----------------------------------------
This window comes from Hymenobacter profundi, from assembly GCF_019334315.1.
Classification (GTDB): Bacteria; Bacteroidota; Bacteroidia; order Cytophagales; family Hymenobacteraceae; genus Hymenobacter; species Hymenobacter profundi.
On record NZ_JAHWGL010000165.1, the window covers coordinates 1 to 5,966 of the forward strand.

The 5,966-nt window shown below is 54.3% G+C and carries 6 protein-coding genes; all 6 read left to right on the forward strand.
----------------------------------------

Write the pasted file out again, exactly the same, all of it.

This window comes from Hymenobacter profundi, from assembly GCF_019334315.1.
Classification (GTDB): Bacteria; Bacteroidota; Bacteroidia; order Cytophagales; family Hymenobacteraceae; genus Hymenobacter; species Hymenobacter profundi.
On record NZ_JAHWGL010000165.1, the window covers coordinates 1 to 5,966 of the forward strand.

The 5,966-nt window shown below is 54.3% G+C and carries 6 protein-coding genes; all 6 read left to right on the forward strand.